Howdy folks, I’m giving this another go. Most of over half of me hopes nobody actually reads anything I’m writing because it’s scary enough to post something online and the rest of the little bit of me knows that I’m doing this in the least risky way possible under a false name, writing about other peoples’ work, with no consistency or exposure. So here, we go, again, and this time I’m reviewing anything I care to, not just what is new because let’s be honest, my opinion is worth having even if it is two years late 😉
Nerve, aka “Oh, look. I’m not actually dead inside” is my new pushy obsession. As in, the next time it’s my turn to plan a night in for the peeps I’m gonna spin it like board games and a romance but it’s 100% going to be me making them sit in silence, in the dark, unplugged for the whole movie with debate and discussion to follow. You know, fun?
Now I know what you’re thinking, “Dave Franco and Emma Roberts play a popular online game of dare that starts to take a sinister turn”…Prisma, aren’t you overselling this by a bit? You do tend to exaggerate and you do tend to fan-girl over really unworthy things. To that I say, pshh, I promise you there is at least one other human out there with exactly the same taste as me who will appreciate my efforts and honesty. And my honest opinion is that no, I’m not overselling it. That almost word for word Amazon description is underselling it and it’s a travesty.
So the girl who played Nancy Drew at a made-for-tv movie level and Baby Franco who plays roles that need abs and no range get up to some fun hijinks together in a romantic action flick about teenagers and attention. Except Emma, and I’ll admit to being biased because 1) she isn’t one of the top two Emmas out there in her general age range and 2) I don’t think I’ve ever seen a movie with her in it and thought, wow, that role was perfect for her and she put on a performance above what others could do, is relatable with very little exposition and manages to make me happy she was cast. And Dave’s best parts weren’t even when he was shirtless. I was really feeling with the kid.
That was a feat in and of itself, that I really felt anxious, tense, stressed and energized, engaged, involved when the writing itself was not award-winning. Some parts were the most terrible, drudging clichés filmed by extras but the backbone ideas and the parts that really worked just stuck with me so hard. I gave it the best praise a millennial can, I put down my laptop and my phone and went single screen and then I went and bought it with real money because I needed to always have access to the bit feelings it managed in me. I’m jaded, and over saturated, and can guess plot twists with the best of them so I rarely feel the need to do a movie the honor of paying for it alone off a streaming service. To be compelled to do so means they took my very high activation level and surpassed it somehow.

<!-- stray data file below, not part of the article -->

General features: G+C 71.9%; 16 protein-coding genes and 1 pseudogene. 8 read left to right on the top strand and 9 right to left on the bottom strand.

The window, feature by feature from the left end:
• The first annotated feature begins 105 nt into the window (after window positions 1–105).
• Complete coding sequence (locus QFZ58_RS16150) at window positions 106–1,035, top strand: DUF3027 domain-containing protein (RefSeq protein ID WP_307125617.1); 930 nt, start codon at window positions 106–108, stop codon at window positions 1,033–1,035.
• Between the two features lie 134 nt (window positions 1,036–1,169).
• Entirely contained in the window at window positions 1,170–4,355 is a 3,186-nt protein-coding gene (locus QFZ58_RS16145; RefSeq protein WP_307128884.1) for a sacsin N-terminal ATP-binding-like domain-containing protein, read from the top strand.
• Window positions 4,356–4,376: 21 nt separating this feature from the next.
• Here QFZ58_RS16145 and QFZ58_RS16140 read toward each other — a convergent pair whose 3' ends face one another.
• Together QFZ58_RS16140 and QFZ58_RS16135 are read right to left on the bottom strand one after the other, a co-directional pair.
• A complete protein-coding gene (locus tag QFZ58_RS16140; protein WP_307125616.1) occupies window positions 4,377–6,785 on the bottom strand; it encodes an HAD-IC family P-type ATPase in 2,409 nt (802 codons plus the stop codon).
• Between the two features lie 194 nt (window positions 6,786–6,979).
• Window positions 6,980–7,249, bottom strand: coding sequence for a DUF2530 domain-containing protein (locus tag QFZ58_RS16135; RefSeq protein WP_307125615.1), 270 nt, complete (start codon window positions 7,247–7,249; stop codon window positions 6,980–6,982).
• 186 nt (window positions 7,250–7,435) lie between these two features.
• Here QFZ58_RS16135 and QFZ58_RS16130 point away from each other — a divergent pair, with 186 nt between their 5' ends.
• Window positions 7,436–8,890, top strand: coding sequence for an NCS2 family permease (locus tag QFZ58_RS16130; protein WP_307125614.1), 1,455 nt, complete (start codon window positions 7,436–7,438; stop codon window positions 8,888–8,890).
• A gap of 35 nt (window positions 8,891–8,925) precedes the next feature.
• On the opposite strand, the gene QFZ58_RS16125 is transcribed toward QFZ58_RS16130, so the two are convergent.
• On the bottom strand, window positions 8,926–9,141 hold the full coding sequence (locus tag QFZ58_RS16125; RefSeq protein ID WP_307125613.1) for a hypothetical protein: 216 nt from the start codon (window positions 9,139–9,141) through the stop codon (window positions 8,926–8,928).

What, concretely did I like about this flick? AKA SPOILERS BE BELOW…KINDA!
- It tackled some millennial issues without being overtly preachy or condescending. Validation through others, doing stupid and potentially life ruining things for likes, thinking art college is a good idea.
- It portrayed the imbalance of the lie that is effort, popularity, and opportunity. The internet is stupid and if it decides to hate you it can make you get high for money or be shamed and thrown out.
- It made me smile and also clench with fear. Who knew there were multiple ways to protray crippling fear?
What I didn’t like about this flick….
- Lack of men I’m incredibly attracted to (while Baby Franco is adorable he isn’t my type) and that’s a huge part of what will get me to watch a movie that, on the surface, is going to be barely more than a waste of my time or background noise to a video game.
- The conclusion, while not bad pulled punches like a millennial wanting to break the news about our nature as delicately and optimistically as possible. Where were the lasting consequences and why was this a romance again?
- The millennial idealism. Gosh darn millennials and their photography and streaking and party games and influencing and stuff. Not every movie with a point to make to millennials about our future needs to have a positive outcome. Sometimes everyone should die and we should be scarred. You know, like those smoking ads.
Verdict: Should you watch it with an open mind? Yes. Will you have the same experience as me? No, probably not because I’m a special snowflake who can appreciate true art and raw truth or something equally as insufferably said while drinking an espresso out of an avocado.
Rating: My full, undivided millennial attention and $13 USD